1. Gabrielle says:

      Recovering Narcoholic (by the way I love that screen name…

      I realize the errors of such decisions now. And I feel so torn as to what to do. I have overthought repeatedly about whether or not I should remove those quote memes (this is on Instagram) but then he would probably just get fuel from knowing he is making me overthink shit, you know? I also feel that by leaving the quotes there he can view it when he pleases. THEN I wonder if he even noticed to begin with as he follows over 2,000 people on Instagram! And Instagram sucks with their following feature. I can unfollow him (not that it matters since he has not posted in 4 months) but the only way to get him to unfollow me is to block him and if I did that I also worry about causing attention with that, you know? I have no clue how to move forward with managing my Instagram account. I do not want to make a new profile because then it would cause suspicion among my family and friends and since I was his “dirty secret” no one really knew about him (other than my best friend).

      I have no clue how to proceed here. I feel like no matter what I do it is going to rock the boat. Am I making sense?

      1. RecoveringNarcoholic says:

        Gabrielle –
        I don’t use Instagram so am not really sure how it works. But my suggestion would be to unfollow him. That way I assume you would only see something he posts if he did something to make sure you see it — and you can regard that as a hoover and ignore it. Six months post-discard, I’m still struggling with social media. It takes intense self-control not to stalk his new girlfriend’s Facebook page, even though I can’t see much there because she restricts it to friends. The best advice I can give is what I’m trying to follow myself… Go completely no-contact — and that includes social media. If you find yourself obsessing about him, immediately do something to distract yourself. Bake cookies. Call a friend. Watch a cop show on TV. You’ve got to keep trying not to care what he thinks or what he’s doing. Because he doesn’t give a damn about you. He has other things on his mind now.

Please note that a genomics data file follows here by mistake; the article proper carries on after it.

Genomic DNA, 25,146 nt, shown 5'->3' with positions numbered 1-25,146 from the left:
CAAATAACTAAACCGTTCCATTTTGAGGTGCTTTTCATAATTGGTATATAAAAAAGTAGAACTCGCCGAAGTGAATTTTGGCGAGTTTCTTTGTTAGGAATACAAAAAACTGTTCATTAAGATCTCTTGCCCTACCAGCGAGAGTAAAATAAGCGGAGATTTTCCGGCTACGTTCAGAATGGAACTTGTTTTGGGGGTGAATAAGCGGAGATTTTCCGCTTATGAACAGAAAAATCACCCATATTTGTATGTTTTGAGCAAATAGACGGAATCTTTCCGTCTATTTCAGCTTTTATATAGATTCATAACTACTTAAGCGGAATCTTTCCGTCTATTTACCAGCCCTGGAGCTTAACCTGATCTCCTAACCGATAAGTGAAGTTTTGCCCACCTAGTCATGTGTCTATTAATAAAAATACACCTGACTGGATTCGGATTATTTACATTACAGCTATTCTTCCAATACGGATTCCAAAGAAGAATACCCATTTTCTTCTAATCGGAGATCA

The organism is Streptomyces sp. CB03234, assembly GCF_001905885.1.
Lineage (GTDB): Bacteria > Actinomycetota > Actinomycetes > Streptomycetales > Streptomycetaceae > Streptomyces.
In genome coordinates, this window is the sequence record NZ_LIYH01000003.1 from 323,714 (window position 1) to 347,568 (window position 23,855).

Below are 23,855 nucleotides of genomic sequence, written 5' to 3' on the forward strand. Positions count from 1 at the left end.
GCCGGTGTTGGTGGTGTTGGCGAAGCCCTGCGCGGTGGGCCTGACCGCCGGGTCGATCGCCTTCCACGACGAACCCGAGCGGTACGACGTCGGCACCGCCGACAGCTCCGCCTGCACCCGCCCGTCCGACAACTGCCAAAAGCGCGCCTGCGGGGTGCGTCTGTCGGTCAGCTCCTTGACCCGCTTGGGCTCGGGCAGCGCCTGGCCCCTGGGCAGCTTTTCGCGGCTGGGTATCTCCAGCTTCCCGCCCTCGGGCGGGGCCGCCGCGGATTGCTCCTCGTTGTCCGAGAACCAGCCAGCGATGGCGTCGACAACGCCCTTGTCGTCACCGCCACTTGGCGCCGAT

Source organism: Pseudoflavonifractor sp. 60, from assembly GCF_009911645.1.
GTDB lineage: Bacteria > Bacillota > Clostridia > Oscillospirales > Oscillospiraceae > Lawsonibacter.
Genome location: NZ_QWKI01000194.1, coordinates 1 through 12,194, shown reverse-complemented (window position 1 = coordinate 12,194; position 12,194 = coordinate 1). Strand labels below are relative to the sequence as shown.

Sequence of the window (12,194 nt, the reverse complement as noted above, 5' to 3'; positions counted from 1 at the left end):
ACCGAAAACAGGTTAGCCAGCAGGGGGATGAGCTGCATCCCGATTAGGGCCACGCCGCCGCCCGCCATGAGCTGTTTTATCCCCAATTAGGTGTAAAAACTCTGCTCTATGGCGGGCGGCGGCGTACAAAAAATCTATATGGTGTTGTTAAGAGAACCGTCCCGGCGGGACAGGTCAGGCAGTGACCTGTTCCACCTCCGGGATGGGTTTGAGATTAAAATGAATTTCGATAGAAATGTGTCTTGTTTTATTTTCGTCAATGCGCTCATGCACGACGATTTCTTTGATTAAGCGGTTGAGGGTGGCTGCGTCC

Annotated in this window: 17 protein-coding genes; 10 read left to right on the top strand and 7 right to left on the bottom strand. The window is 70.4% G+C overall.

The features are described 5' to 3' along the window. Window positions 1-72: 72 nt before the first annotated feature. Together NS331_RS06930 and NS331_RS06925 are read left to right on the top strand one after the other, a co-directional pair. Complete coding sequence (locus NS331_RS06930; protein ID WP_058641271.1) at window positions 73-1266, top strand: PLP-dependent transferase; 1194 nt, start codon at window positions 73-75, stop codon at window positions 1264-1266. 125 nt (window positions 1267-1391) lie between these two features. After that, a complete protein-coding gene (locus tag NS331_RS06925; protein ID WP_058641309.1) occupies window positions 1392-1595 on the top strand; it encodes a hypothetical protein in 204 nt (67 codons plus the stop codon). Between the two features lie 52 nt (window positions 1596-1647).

1. Gabrielle says: